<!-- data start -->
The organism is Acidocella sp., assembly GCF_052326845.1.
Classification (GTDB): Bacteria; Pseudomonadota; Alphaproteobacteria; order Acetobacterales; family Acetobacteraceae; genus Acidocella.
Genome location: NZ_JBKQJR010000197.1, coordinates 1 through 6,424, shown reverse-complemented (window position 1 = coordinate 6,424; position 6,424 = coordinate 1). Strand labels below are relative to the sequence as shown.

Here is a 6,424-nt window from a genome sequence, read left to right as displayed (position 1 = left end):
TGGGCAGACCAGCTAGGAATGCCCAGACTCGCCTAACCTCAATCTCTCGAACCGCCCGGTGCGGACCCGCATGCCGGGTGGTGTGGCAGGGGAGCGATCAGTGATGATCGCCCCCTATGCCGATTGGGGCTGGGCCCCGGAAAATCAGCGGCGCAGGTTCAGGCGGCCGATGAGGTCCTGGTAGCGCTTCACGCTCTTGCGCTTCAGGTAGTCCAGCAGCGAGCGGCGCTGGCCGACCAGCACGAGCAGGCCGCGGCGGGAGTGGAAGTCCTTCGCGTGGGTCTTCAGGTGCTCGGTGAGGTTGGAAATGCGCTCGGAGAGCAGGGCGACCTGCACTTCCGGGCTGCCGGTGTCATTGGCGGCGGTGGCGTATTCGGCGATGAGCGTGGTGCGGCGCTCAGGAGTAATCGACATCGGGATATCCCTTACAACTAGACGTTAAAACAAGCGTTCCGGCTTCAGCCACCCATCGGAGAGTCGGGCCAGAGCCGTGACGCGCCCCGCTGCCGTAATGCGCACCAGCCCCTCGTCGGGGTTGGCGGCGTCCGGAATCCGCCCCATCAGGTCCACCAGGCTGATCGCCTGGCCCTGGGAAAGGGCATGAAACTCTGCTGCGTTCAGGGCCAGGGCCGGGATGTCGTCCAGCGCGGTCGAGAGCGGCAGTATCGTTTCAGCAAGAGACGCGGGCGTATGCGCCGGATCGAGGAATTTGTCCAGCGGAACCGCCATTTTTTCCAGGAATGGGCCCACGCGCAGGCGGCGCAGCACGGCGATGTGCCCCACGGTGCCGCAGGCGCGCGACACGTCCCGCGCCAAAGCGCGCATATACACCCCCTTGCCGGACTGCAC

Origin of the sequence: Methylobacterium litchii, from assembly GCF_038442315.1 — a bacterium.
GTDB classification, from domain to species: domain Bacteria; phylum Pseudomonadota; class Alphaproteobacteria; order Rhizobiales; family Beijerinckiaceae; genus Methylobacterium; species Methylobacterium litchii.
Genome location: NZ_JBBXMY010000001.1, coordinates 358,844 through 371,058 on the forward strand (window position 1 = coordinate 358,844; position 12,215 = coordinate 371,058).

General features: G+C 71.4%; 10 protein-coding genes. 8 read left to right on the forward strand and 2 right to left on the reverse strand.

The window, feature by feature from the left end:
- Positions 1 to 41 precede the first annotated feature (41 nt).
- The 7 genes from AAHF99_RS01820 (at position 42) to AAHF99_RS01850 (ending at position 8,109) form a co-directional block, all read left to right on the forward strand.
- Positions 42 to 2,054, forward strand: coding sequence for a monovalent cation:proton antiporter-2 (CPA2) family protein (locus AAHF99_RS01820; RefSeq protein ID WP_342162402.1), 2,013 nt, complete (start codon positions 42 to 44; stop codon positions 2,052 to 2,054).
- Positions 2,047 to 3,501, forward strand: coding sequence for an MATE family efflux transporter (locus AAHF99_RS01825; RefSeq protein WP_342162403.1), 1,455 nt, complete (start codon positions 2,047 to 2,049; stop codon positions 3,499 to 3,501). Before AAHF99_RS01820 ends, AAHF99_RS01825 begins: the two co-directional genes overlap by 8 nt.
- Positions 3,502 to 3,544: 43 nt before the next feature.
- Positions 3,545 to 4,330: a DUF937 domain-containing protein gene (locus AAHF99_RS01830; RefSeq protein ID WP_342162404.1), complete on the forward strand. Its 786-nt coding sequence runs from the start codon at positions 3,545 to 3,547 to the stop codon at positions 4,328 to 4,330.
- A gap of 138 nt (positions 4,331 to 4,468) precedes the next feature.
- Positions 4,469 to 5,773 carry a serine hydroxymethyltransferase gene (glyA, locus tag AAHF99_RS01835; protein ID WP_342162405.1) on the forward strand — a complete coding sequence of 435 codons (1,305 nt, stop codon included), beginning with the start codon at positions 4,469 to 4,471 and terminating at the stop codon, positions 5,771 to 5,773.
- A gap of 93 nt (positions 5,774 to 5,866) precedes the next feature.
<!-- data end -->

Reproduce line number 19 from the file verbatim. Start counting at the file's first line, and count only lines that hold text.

- A gap of 93 nt (positions 5,774 to 5,866) precedes the next feature.